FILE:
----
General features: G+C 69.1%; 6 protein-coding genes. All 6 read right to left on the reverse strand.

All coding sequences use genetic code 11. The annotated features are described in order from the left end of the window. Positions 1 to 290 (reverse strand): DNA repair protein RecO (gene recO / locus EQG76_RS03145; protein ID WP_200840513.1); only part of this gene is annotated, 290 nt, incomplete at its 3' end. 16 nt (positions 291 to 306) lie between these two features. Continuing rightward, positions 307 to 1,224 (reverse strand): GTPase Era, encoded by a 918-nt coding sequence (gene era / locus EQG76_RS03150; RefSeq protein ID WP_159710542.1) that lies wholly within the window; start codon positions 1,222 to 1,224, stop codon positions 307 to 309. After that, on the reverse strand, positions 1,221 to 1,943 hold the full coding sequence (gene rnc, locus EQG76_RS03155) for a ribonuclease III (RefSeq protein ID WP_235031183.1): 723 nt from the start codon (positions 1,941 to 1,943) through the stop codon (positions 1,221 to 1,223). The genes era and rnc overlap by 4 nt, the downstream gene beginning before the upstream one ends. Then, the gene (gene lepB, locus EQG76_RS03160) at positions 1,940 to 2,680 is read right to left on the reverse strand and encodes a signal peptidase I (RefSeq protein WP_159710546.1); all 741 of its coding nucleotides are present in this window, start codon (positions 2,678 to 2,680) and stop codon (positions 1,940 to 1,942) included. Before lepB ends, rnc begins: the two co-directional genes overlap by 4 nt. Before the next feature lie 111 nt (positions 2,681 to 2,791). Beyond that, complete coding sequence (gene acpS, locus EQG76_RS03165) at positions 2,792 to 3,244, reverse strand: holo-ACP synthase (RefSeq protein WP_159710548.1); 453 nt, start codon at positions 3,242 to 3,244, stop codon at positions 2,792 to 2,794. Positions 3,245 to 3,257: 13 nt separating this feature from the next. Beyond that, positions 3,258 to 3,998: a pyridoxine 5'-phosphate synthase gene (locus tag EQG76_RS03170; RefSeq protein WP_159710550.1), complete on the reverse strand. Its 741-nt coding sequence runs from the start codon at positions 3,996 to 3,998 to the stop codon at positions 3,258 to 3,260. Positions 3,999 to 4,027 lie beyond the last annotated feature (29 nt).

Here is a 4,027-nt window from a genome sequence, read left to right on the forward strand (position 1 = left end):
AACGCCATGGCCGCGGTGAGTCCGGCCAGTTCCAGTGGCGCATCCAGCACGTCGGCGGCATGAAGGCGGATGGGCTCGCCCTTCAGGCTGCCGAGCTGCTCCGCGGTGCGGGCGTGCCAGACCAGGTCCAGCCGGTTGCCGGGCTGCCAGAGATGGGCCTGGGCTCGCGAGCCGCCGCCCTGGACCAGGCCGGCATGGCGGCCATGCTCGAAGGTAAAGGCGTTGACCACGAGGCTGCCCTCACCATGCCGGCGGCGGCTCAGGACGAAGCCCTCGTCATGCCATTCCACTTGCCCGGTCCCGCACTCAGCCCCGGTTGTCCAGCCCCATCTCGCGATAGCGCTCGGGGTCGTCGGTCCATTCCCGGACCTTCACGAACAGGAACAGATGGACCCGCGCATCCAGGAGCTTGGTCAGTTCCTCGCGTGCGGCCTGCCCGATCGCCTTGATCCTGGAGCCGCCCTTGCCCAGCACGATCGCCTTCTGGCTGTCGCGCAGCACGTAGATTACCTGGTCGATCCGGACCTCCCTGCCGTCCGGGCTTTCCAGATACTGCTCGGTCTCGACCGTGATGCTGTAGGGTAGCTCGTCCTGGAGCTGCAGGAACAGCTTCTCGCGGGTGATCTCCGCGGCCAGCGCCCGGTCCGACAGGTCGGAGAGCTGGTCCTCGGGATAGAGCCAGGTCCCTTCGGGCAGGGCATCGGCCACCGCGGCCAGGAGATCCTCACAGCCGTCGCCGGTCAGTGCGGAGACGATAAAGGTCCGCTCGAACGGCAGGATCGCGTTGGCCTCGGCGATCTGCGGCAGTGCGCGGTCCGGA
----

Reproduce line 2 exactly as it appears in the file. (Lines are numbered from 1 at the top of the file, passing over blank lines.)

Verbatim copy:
All coding sequences use genetic code 11. The annotated features are described in order from the left end of the window. Positions 1 to 290 (reverse strand): DNA repair protein RecO (gene recO / locus EQG76_RS03145; protein ID WP_200840513.1); only part of this gene is annotated, 290 nt, incomplete at its 3' end. 16 nt (positions 291 to 306) lie between these two features. Continuing rightward, positions 307 to 1,224 (reverse strand): GTPase Era, encoded by a 918-nt coding sequence (gene era / locus EQG76_RS03150; RefSeq protein ID WP_159710542.1) that lies wholly within the window; start codon positions 1,222 to 1,224, stop codon positions 307 to 309. After that, on the reverse strand, positions 1,221 to 1,943 hold the full coding sequence (gene rnc, locus EQG76_RS03155) for a ribonuclease III (RefSeq protein ID WP_235031183.1): 723 nt from the start codon (positions 1,941 to 1,943) through the stop codon (positions 1,221 to 1,223). The genes era and rnc overlap by 4 nt, the downstream gene beginning before the upstream one ends. Then, the gene (gene lepB, locus EQG76_RS03160) at positions 1,940 to 2,680 is read right to left on the reverse strand and encodes a signal peptidase I (RefSeq protein WP_159710546.1); all 741 of its coding nucleotides are present in this window, start codon (positions 2,678 to 2,680) and stop codon (positions 1,940 to 1,942) included. Before lepB ends, rnc begins: the two co-directional genes overlap by 4 nt. Before the next feature lie 111 nt (positions 2,681 to 2,791). Beyond that, complete coding sequence (gene acpS, locus EQG76_RS03165) at positions 2,792 to 3,244, reverse strand: holo-ACP synthase (RefSeq protein WP_159710548.1); 453 nt, start codon at positions 3,242 to 3,244, stop codon at positions 2,792 to 2,794. Positions 3,245 to 3,257: 13 nt separating this feature from the next. Beyond that, positions 3,258 to 3,998: a pyridoxine 5'-phosphate synthase gene (locus tag EQG76_RS03170; RefSeq protein WP_159710550.1), complete on the reverse strand. Its 741-nt coding sequence runs from the start codon at positions 3,996 to 3,998 to the stop codon at positions 3,258 to 3,260. Positions 3,999 to 4,027 lie beyond the last annotated feature (29 nt).